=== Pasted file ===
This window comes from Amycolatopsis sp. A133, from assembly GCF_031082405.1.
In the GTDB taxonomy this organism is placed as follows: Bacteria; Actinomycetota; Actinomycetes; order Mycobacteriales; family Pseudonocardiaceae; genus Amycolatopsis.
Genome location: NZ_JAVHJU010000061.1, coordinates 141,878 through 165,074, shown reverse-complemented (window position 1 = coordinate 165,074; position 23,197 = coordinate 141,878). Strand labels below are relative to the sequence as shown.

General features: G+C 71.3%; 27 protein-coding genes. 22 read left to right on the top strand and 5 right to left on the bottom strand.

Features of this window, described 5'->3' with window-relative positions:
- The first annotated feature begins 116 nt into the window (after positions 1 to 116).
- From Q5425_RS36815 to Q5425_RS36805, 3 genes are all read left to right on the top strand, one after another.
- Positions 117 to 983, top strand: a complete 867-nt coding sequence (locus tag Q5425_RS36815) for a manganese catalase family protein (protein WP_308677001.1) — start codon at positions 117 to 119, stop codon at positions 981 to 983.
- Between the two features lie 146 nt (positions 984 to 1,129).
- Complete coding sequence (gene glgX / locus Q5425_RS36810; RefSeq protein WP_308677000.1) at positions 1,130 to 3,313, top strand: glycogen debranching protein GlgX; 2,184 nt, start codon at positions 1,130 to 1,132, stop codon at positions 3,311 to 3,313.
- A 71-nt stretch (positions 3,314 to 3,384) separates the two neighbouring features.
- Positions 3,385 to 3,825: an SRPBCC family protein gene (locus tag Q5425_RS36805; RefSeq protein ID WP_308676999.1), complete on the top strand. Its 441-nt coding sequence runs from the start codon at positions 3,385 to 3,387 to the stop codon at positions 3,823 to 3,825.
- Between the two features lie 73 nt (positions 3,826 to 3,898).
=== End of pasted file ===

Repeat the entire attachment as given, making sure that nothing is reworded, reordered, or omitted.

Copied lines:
This window comes from Amycolatopsis sp. A133, from assembly GCF_031082405.1.
In the GTDB taxonomy this organism is placed as follows: Bacteria; Actinomycetota; Actinomycetes; order Mycobacteriales; family Pseudonocardiaceae; genus Amycolatopsis.
Genome location: NZ_JAVHJU010000061.1, coordinates 141,878 through 165,074, shown reverse-complemented (window position 1 = coordinate 165,074; position 23,197 = coordinate 141,878). Strand labels below are relative to the sequence as shown.

General features: G+C 71.3%; 27 protein-coding genes. 22 read left to right on the top strand and 5 right to left on the bottom strand.

Features of this window, described 5'->3' with window-relative positions:
- The first annotated feature begins 116 nt into the window (after positions 1 to 116).
- From Q5425_RS36815 to Q5425_RS36805, 3 genes are all read left to right on the top strand, one after another.
- Positions 117 to 983, top strand: a complete 867-nt coding sequence (locus tag Q5425_RS36815) for a manganese catalase family protein (protein WP_308677001.1) — start codon at positions 117 to 119, stop codon at positions 981 to 983.
- Between the two features lie 146 nt (positions 984 to 1,129).
- Complete coding sequence (gene glgX / locus Q5425_RS36810; RefSeq protein WP_308677000.1) at positions 1,130 to 3,313, top strand: glycogen debranching protein GlgX; 2,184 nt, start codon at positions 1,130 to 1,132, stop codon at positions 3,311 to 3,313.
- A 71-nt stretch (positions 3,314 to 3,384) separates the two neighbouring features.
- Positions 3,385 to 3,825: an SRPBCC family protein gene (locus tag Q5425_RS36805; RefSeq protein ID WP_308676999.1), complete on the top strand. Its 441-nt coding sequence runs from the start codon at positions 3,385 to 3,387 to the stop codon at positions 3,823 to 3,825.
- Between the two features lie 73 nt (positions 3,826 to 3,898).